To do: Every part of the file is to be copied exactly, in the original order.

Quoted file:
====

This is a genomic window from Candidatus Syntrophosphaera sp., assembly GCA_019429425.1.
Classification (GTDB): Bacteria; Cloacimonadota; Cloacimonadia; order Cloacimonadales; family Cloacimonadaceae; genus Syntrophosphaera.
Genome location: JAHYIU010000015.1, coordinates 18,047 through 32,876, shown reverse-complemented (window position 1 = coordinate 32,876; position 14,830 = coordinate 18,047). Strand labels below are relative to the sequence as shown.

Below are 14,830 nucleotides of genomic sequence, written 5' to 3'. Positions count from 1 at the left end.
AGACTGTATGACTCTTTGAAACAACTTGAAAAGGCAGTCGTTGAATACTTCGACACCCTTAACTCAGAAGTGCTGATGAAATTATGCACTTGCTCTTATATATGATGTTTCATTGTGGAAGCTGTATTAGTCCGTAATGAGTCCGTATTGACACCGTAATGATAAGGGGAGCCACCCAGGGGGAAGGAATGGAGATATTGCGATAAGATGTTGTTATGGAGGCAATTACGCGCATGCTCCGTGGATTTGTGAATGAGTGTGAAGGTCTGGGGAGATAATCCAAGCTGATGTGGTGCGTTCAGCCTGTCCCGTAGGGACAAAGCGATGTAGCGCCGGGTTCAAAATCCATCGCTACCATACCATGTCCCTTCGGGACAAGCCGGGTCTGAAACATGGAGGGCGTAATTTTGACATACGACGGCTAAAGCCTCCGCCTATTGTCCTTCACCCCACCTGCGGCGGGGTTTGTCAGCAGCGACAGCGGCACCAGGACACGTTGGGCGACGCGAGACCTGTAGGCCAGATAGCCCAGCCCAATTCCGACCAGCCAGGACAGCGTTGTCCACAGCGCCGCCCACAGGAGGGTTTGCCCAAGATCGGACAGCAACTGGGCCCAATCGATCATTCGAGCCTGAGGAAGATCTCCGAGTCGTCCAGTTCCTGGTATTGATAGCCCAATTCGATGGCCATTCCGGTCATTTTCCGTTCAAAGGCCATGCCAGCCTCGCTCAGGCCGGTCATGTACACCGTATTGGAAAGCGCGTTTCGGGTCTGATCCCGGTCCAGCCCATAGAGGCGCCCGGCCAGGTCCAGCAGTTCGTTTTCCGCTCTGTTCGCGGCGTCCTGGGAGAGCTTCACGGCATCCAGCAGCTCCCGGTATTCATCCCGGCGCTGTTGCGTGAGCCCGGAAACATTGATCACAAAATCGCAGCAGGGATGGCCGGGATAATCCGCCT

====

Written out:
This is a genomic window from Candidatus Syntrophosphaera sp., assembly GCA_019429425.1.
Classification (GTDB): Bacteria; Cloacimonadota; Cloacimonadia; order Cloacimonadales; family Cloacimonadaceae; genus Syntrophosphaera.
Genome location: JAHYIU010000015.1, coordinates 18,047 through 32,876, shown reverse-complemented (window position 1 = coordinate 32,876; position 14,830 = coordinate 18,047). Strand labels below are relative to the sequence as shown.

Below are 14,830 nucleotides of genomic sequence, written 5' to 3'. Positions count from 1 at the left end.
AGACTGTATGACTCTTTGAAACAACTTGAAAAGGCAGTCGTTGAATACTTCGACACCCTTAACTCAGAAGTGCTGATGAAATTATGCACTTGCTCTTATATATGATGTTTCATTGTGGAAGCTGTATTAGTCCGTAATGAGTCCGTATTGACACCGTAATGATAAGGGGAGCCACCCAGGGGGAAGGAATGGAGATATTGCGATAAGATGTTGTTATGGAGGCAATTACGCGCATGCTCCGTGGATTTGTGAATGAGTGTGAAGGTCTGGGGAGATAATCCAAGCTGATGTGGTGCGTTCAGCCTGTCCCGTAGGGACAAAGCGATGTAGCGCCGGGTTCAAAATCCATCGCTACCATACCATGTCCCTTCGGGACAAGCCGGGTCTGAAACATGGAGGGCGTAATTTTGACATACGACGGCTAAAGCCTCCGCCTATTGTCCTTCACCCCACCTGCGGCGGGGTTTGTCAGCAGCGACAGCGGCACCAGGACACGTTGGGCGACGCGAGACCTGTAGGCCAGATAGCCCAGCCCAATTCCGACCAGCCAGGACAGCGTTGTCCACAGCGCCGCCCACAGGAGGGTTTGCCCAAGATCGGACAGCAACTGGGCCCAATCGATCATTCGAGCCTGAGGAAGATCTCCGAGTCGTCCAGTTCCTGGTATTGATAGCCCAATTCGATGGCCATTCCGGTCATTTTCCGTTCAAAGGCCATGCCAGCCTCGCTCAGGCCGGTCATGTACACCGTATTGGAAAGCGCGTTTCGGGTCTGATCCCGGTCCAGCCCATAGAGGCGCCCGGCCAGGTCCAGCAGTTCGTTTTCCGCTCTGTTCGCGGCGTCCTGGGAGAGCTTCACGGCATCCAGCAGCTCCCGGTATTCATCCCGGCGCTGTTGCGTGAGCCCGGAAACATTGATCACAAAATCGCAGCAGGGATGGCCGGGATAATCCGCCT